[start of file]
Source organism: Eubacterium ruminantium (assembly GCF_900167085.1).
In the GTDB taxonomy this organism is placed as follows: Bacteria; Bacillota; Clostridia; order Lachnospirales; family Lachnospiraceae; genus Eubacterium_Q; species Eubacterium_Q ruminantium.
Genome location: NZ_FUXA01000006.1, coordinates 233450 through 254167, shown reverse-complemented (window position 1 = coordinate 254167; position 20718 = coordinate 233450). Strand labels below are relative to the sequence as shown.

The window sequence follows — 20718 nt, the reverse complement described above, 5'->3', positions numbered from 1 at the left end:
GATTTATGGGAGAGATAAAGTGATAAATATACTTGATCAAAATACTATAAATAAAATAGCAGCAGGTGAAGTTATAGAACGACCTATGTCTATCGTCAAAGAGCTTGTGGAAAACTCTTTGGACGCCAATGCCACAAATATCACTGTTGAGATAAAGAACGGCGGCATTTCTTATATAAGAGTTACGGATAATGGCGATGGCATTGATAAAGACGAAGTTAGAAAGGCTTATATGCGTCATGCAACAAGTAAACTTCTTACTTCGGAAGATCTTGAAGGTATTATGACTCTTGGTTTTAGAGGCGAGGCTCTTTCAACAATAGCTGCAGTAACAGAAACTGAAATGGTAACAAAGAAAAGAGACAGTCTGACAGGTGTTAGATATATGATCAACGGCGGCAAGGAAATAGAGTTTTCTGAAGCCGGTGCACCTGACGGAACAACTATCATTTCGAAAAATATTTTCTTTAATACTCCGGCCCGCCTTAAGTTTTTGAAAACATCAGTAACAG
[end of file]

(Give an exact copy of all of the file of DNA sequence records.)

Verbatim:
Source organism: Eubacterium ruminantium (assembly GCF_900167085.1).
In the GTDB taxonomy this organism is placed as follows: Bacteria; Bacillota; Clostridia; order Lachnospirales; family Lachnospiraceae; genus Eubacterium_Q; species Eubacterium_Q ruminantium.
Genome location: NZ_FUXA01000006.1, coordinates 233450 through 254167, shown reverse-complemented (window position 1 = coordinate 254167; position 20718 = coordinate 233450). Strand labels below are relative to the sequence as shown.

The window sequence follows — 20718 nt, the reverse complement described above, 5'->3', positions numbered from 1 at the left end:
GATTTATGGGAGAGATAAAGTGATAAATATACTTGATCAAAATACTATAAATAAAATAGCAGCAGGTGAAGTTATAGAACGACCTATGTCTATCGTCAAAGAGCTTGTGGAAAACTCTTTGGACGCCAATGCCACAAATATCACTGTTGAGATAAAGAACGGCGGCATTTCTTATATAAGAGTTACGGATAATGGCGATGGCATTGATAAAGACGAAGTTAGAAAGGCTTATATGCGTCATGCAACAAGTAAACTTCTTACTTCGGAAGATCTTGAAGGTATTATGACTCTTGGTTTTAGAGGCGAGGCTCTTTCAACAATAGCTGCAGTAACAGAAACTGAAATGGTAACAAAGAAAAGAGACAGTCTGACAGGTGTTAGATATATGATCAACGGCGGCAAGGAAATAGAGTTTTCTGAAGCCGGTGCACCTGACGGAACAACTATCATTTCGAAAAATATTTTCTTTAATACTCCGGCCCGCCTTAAGTTTTTGAAAACATCAGTAACAG